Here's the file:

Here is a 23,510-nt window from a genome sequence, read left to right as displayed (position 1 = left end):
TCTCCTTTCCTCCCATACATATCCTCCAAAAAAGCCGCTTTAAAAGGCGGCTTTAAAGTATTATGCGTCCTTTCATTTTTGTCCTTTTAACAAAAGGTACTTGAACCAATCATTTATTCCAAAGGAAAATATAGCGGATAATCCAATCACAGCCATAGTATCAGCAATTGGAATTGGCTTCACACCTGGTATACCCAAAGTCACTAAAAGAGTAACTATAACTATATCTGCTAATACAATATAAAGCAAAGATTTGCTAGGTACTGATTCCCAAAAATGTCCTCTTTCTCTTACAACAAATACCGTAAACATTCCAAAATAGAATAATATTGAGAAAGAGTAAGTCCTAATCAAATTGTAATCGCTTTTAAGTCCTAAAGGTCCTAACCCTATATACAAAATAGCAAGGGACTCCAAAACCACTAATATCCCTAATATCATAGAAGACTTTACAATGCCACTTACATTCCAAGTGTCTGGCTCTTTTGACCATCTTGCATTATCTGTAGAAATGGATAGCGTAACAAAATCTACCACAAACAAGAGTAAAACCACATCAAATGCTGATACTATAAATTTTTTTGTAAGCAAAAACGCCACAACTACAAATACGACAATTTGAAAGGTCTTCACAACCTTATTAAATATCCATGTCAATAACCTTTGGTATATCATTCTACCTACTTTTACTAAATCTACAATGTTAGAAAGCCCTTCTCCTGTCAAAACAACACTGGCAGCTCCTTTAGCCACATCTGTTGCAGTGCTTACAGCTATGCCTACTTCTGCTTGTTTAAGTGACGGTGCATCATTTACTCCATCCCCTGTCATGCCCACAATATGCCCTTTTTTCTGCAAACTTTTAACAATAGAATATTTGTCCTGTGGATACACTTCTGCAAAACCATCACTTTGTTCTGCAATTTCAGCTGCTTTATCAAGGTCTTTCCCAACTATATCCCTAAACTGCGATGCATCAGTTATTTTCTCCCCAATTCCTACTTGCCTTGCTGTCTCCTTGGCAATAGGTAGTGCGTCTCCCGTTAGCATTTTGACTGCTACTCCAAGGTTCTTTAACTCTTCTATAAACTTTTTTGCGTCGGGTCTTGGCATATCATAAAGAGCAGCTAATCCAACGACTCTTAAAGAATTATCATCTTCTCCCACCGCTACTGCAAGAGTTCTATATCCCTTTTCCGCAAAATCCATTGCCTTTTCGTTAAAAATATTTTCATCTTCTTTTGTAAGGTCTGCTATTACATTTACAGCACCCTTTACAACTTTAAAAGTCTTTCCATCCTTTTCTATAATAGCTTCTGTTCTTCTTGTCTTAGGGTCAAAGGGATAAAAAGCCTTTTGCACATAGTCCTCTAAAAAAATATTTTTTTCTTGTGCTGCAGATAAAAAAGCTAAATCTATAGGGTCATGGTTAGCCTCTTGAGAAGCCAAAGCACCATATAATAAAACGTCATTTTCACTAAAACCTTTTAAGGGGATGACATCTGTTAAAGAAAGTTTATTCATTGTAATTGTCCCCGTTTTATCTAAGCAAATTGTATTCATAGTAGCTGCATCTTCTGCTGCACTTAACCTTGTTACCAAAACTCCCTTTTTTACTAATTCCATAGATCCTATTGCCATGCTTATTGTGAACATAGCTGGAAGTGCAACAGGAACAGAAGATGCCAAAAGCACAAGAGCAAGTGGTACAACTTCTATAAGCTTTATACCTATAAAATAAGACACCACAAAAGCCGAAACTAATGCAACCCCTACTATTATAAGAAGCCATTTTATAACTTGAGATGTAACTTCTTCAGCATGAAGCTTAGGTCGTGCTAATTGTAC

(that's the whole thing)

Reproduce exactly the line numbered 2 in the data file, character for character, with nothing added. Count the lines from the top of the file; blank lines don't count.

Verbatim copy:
TCTCCTTTCCTCCCATACATATCCTCCAAAAAAGCCGCTTTAAAAGGCGGCTTTAAAGTATTATGCGTCCTTTCATTTTTGTCCTTTTAACAAAAGGTACTTGAACCAATCATTTATTCCAAAGGAAAATATAGCGGATAATCCAATCACAGCCATAGTATCAGCAATTGGAATTGGCTTCACACCTGGTATACCCAAAGTCACTAAAAGAGTAACTATAACTATATCTGCTAATACAATATAAAGCAAAGATTTGCTAGGTACTGATTCCCAAAAATGTCCTCTTTCTCTTACAACAAATACCGTAAACATTCCAAAATAGAATAATATTGAGAAAGAGTAAGTCCTAATCAAATTGTAATCGCTTTTAAGTCCTAAAGGTCCTAACCCTATATACAAAATAGCAAGGGACTCCAAAACCACTAATATCCCTAATATCATAGAAGACTTTACAATGCCACTTACATTCCAAGTGTCTGGCTCTTTTGACCATCTTGCATTATCTGTAGAAATGGATAGCGTAACAAAATCTACCACAAACAAGAGTAAAACCACATCAAATGCTGATACTATAAATTTTTTTGTAAGCAAAAACGCCACAACTACAAATACGACAATTTGAAAGGTCTTCACAACCTTATTAAATATCCATGTCAATAACCTTTGGTATATCATTCTACCTACTTTTACTAAATCTACAATGTTAGAAAGCCCTTCTCCTGTCAAAACAACACTGGCAGCTCCTTTAGCCACATCTGTTGCAGTGCTTACAGCTATGCCTACTTCTGCTTGTTTAAGTGACGGTGCATCATTTACTCCATCCCCTGTCATGCCCACAATATGCCCTTTTTTCTGCAAACTTTTAACAATAGAATATTTGTCCTGTGGATACACTTCTGCAAAACCATCACTTTGTTCTGCAATTTCAGCTGCTTTATCAAGGTCTTTCCCAACTATATCCCTAAACTGCGATGCATCAGTTATTTTCTCCCCAATTCCTACTTGCCTTGCTGTCTCCTTGGCAATAGGTAGTGCGTCTCCCGTTAGCATTTTGACTGCTACTCCAAGGTTCTTTAACTCTTCTATAAACTTTTTTGCGTCGGGTCTTGGCATATCATAAAGAGCAGCTAATCCAACGACTCTTAAAGAATTATCATCTTCTCCCACCGCTACTGCAAGAGTTCTATATCCCTTTTCCGCAAAATCCATTGCCTTTTCGTTAAAAATATTTTCATCTTCTTTTGTAAGGTCTGCTATTACATTTACAGCACCCTTTACAACTTTAAAAGTCTTTCCATCCTTTTCTATAATAGCTTCTGTTCTTCTTGTCTTAGGGTCAAAGGGATAAAAAGCCTTTTGCACATAGTCCTCTAAAAAAATATTTTTTTCTTGTGCTGCAGATAAAAAAGCTAAATCTATAGGGTCATGGTTAGCCTCTTGAGAAGCCAAAGCACCATATAATAAAACGTCATTTTCACTAAAACCTTTTAAGGGGATGACATCTGTTAAAGAAAGTTTATTCATTGTAATTGTCCCCGTTTTATCTAAGCAAATTGTATTCATAGTAGCTGCATCTTCTGCTGCACTTAACCTTGTTACCAAAACTCCCTTTTTTACTAATTCCATAGATCCTATTGCCATGCTTATTGTGAACATAGCTGGAAGTGCAACAGGAACAGAAGATGCCAAAAGCACAAGAGCAAGTGGTACAACTTCTATAAGCTTTATACCTATAAAATAAGACACCACAAAAGCCGAAACTAATGCAACCCCTACTATTATAAGAAGCCATTTTATAACTTGAGATGTAACTTCTTCAGCATGAAGCTTAGGTCGTGCTAATTGTAC